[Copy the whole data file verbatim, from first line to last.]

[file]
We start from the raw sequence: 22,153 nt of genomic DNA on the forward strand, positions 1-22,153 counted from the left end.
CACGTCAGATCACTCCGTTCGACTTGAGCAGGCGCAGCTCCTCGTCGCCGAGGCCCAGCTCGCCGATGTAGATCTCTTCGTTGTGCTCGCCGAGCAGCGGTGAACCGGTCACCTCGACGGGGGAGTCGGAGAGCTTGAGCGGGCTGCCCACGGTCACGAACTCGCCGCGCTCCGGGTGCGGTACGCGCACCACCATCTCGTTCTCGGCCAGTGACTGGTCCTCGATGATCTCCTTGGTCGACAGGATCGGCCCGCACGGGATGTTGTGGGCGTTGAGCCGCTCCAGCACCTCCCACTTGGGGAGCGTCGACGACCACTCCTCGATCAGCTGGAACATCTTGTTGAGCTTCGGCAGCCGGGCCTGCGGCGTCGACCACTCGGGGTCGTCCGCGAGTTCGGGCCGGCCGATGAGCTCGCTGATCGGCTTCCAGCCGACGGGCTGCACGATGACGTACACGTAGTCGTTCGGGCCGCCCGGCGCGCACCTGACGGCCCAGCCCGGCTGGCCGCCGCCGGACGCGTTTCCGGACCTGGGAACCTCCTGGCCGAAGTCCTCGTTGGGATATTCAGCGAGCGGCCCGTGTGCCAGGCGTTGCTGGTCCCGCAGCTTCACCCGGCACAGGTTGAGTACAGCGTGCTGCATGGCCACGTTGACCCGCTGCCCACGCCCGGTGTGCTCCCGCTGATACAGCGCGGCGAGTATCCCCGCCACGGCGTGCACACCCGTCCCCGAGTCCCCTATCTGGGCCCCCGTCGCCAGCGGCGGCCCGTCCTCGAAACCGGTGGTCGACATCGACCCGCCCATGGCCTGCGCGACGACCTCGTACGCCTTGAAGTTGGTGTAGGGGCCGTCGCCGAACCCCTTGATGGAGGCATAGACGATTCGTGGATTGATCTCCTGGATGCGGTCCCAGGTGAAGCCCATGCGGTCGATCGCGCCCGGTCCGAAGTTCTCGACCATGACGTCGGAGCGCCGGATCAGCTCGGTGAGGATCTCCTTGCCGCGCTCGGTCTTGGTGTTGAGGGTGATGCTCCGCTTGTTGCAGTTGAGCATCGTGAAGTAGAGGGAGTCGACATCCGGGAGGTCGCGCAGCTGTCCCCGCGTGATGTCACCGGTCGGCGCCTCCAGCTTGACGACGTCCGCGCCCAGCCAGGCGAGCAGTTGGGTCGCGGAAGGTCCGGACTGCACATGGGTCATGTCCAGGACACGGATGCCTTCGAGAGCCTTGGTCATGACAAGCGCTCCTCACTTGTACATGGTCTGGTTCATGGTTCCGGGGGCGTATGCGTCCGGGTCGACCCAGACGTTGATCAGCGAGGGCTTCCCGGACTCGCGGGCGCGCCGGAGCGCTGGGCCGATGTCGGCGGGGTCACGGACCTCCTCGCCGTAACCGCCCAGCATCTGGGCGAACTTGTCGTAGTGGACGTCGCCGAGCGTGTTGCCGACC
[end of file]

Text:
We start from the raw sequence: 22,153 nt of genomic DNA on the forward strand, positions 1-22,153 counted from the left end.
CACGTCAGATCACTCCGTTCGACTTGAGCAGGCGCAGCTCCTCGTCGCCGAGGCCCAGCTCGCCGATGTAGATCTCTTCGTTGTGCTCGCCGAGCAGCGGTGAACCGGTCACCTCGACGGGGGAGTCGGAGAGCTTGAGCGGGCTGCCCACGGTCACGAACTCGCCGCGCTCCGGGTGCGGTACGCGCACCACCATCTCGTTCTCGGCCAGTGACTGGTCCTCGATGATCTCCTTGGTCGACAGGATCGGCCCGCACGGGATGTTGTGGGCGTTGAGCCGCTCCAGCACCTCCCACTTGGGGAGCGTCGACGACCACTCCTCGATCAGCTGGAACATCTTGTTGAGCTTCGGCAGCCGGGCCTGCGGCGTCGACCACTCGGGGTCGTCCGCGAGTTCGGGCCGGCCGATGAGCTCGCTGATCGGCTTCCAGCCGACGGGCTGCACGATGACGTACACGTAGTCGTTCGGGCCGCCCGGCGCGCACCTGACGGCCCAGCCCGGCTGGCCGCCGCCGGACGCGTTTCCGGACCTGGGAACCTCCTGGCCGAAGTCCTCGTTGGGATATTCAGCGAGCGGCCCGTGTGCCAGGCGTTGCTGGTCCCGCAGCTTCACCCGGCACAGGTTGAGTACAGCGTGCTGCATGGCCACGTTGACCCGCTGCCCACGCCCGGTGTGCTCCCGCTGATACAGCGCGGCGAGTATCCCCGCCACGGCGTGCACACCCGTCCCCGAGTCCCCTATCTGGGCCCCCGTCGCCAGCGGCGGCCCGTCCTCGAAACCGGTGGTCGACATCGACCCGCCCATGGCCTGCGCGACGACCTCGTACGCCTTGAAGTTGGTGTAGGGGCCGTCGCCGAACCCCTTGATGGAGGCATAGACGATTCGTGGATTGATCTCCTGGATGCGGTCCCAGGTGAAGCCCATGCGGTCGATCGCGCCCGGTCCGAAGTTCTCGACCATGACGTCGGAGCGCCGGATCAGCTCGGTGAGGATCTCCTTGCCGCGCTCGGTCTTGGTGTTGAGGGTGATGCTCCGCTTGTTGCAGTTGAGCATCGTGAAGTAGAGGGAGTCGACATCCGGGAGGTCGCGCAGCTGTCCCCGCGTGATGTCACCGGTCGGCGCCTCCAGCTTGACGACGTCCGCGCCCAGCCAGGCGAGCAGTTGGGTCGCGGAAGGTCCGGACTGCACATGGGTCATGTCCAGGACACGGATGCCTTCGAGAGCCTTGGTCATGACAAGCGCTCCTCACTTGTACATGGTCTGGTTCATGGTTCCGGGGGCGTATGCGTCCGGGTCGACCCAGACGTTGATCAGCGAGGGCTTCCCGGACTCGCGGGCGCGCCGGAGCGCTGGGCCGATGTCGGCGGGGTCACGGACCTCCTCGCCGTAACCGCCCAGCATCTGGGCGAACTTGTCGTAGTGGACGTCGCCGAGCGTGTTGCCGACC